The stock market hits another all-time high today. The S&P 500 touched 2335 points, the Dow Jones Index hit 20440 points, the Nasdaq 5270 and the Russell 2000 topped at 1396.
Stock markets are on the rise, and Yellen only fueled the rally with today’s speech. As MarketWatch notes, “the Federal Reserve Chairwoman Janet Yellen on Tuesday left open the possibility of an interest-rate increase as early as the central bank’s next policy meeting in March.”
Stocks reacted positive on the news of an upcoming rate hike. That is probably due to the fact that rising rates reflect a stronger economy. It does not matter how crazy that idea may sound, certainly after massive monetary stimulus and historically lower interest rates (read: market interventions), but it simply is what it is.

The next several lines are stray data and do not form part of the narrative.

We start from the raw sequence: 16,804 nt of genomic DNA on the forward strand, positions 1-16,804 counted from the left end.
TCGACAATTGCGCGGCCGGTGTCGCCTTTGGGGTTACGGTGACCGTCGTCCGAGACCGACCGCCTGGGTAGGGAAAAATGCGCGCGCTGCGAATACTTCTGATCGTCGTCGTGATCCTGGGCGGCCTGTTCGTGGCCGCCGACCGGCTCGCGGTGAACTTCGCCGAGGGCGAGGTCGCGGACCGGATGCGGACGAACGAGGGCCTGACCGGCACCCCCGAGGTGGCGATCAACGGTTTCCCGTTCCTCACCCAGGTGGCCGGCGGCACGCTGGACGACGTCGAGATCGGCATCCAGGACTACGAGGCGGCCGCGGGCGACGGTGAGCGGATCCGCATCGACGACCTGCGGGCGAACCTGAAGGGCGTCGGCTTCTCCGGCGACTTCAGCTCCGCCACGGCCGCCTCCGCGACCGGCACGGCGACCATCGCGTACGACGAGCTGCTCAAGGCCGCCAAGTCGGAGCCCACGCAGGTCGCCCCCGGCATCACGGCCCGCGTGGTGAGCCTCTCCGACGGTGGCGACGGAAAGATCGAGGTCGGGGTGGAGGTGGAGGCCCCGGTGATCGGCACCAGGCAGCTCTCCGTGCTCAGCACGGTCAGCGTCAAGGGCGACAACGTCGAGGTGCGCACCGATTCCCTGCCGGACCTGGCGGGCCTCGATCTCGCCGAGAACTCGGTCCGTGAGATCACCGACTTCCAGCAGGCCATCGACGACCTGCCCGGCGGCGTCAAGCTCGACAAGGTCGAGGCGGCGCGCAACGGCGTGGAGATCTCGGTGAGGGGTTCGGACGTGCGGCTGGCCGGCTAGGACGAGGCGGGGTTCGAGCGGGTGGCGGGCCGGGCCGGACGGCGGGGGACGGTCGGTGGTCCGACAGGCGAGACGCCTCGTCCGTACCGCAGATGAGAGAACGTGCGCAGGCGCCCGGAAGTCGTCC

InvestingHaven’s analyst wrote recently that 5 Leading Markets Are At Major Inflection Point, and, consequently, something is brewing. It seems that stocks are among the winners, and, probably, gold will become one of the losers in the coming months.
The outperforming stock market sectors are materials and financials. InvestingHaven discussed that the materials stock market sector is an outperformer in 2017. Financials are doing great as well, and are leading stocks higher today. That is because rising rates are good for the financial sector (banks, insurance companies, and the likes), so there is a direct and positive correlation between rising rates and financial stocks.
InvestingHaven’s research team forecasted already 4 months back that financial stocks would be outperformers in 2017. That was another spot-on call, as seen on the chart below it was right before the huge breakout.
The stock market is in momentum, financial and material stocks are the key sectors driving stock markets higher. The higher the stock market goes, the closer we get to a major top. We are not bearish yet, but we want to warn readers that too much bullishness is the ideal ground for a new bear market. We are not there yet, but readers should prepare themselves, and avoid the mass-psychology trap.